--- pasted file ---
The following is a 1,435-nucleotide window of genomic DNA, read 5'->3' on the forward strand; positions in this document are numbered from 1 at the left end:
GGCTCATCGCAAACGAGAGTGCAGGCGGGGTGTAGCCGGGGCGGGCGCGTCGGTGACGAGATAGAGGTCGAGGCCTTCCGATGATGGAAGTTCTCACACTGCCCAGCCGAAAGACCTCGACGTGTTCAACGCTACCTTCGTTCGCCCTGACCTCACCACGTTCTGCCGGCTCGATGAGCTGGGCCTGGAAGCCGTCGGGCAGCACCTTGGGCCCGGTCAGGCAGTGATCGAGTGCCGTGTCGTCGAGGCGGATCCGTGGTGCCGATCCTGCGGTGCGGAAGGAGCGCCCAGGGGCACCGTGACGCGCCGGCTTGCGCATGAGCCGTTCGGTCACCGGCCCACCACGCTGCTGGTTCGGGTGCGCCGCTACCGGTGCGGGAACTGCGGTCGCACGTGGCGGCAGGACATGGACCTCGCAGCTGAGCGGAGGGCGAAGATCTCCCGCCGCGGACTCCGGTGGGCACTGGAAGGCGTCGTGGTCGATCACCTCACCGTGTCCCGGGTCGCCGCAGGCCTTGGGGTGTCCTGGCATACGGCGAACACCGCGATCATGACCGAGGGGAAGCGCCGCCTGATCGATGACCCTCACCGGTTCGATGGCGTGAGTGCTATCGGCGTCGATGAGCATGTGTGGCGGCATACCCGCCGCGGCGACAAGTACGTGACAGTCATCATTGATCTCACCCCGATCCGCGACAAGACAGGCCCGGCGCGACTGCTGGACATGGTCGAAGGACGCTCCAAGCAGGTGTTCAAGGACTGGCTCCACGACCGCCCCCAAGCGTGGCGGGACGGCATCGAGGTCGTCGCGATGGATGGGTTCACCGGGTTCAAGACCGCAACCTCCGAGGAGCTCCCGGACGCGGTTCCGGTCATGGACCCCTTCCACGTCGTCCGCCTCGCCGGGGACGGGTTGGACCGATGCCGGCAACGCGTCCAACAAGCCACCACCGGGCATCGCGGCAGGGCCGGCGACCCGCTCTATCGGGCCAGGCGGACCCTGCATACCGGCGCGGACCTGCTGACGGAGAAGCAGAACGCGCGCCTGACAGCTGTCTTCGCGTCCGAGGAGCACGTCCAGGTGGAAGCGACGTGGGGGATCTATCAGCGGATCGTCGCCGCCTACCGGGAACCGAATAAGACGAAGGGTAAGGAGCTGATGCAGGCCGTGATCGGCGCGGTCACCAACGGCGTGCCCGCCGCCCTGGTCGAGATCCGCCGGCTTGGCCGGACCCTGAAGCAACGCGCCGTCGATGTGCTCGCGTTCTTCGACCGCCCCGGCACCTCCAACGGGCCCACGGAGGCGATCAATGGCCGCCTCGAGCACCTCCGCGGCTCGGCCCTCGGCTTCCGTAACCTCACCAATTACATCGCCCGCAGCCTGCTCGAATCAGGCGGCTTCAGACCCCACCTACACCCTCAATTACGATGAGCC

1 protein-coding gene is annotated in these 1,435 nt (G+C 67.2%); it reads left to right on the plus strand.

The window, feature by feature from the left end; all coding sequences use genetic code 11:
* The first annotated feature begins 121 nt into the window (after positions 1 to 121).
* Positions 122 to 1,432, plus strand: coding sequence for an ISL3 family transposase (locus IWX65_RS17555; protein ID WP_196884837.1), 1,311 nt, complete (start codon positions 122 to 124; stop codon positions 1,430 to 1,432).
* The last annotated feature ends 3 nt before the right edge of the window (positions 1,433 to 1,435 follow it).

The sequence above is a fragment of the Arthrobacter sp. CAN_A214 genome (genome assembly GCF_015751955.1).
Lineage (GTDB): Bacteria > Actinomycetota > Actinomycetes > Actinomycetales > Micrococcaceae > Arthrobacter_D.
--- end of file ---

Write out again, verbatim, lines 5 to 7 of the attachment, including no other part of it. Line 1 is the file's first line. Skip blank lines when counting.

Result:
* The first annotated feature begins 121 nt into the window (after positions 1 to 121).
* Positions 122 to 1,432, plus strand: coding sequence for an ISL3 family transposase (locus IWX65_RS17555; protein ID WP_196884837.1), 1,311 nt, complete (start codon positions 122 to 124; stop codon positions 1,430 to 1,432).
* The last annotated feature ends 3 nt before the right edge of the window (positions 1,433 to 1,435 follow it).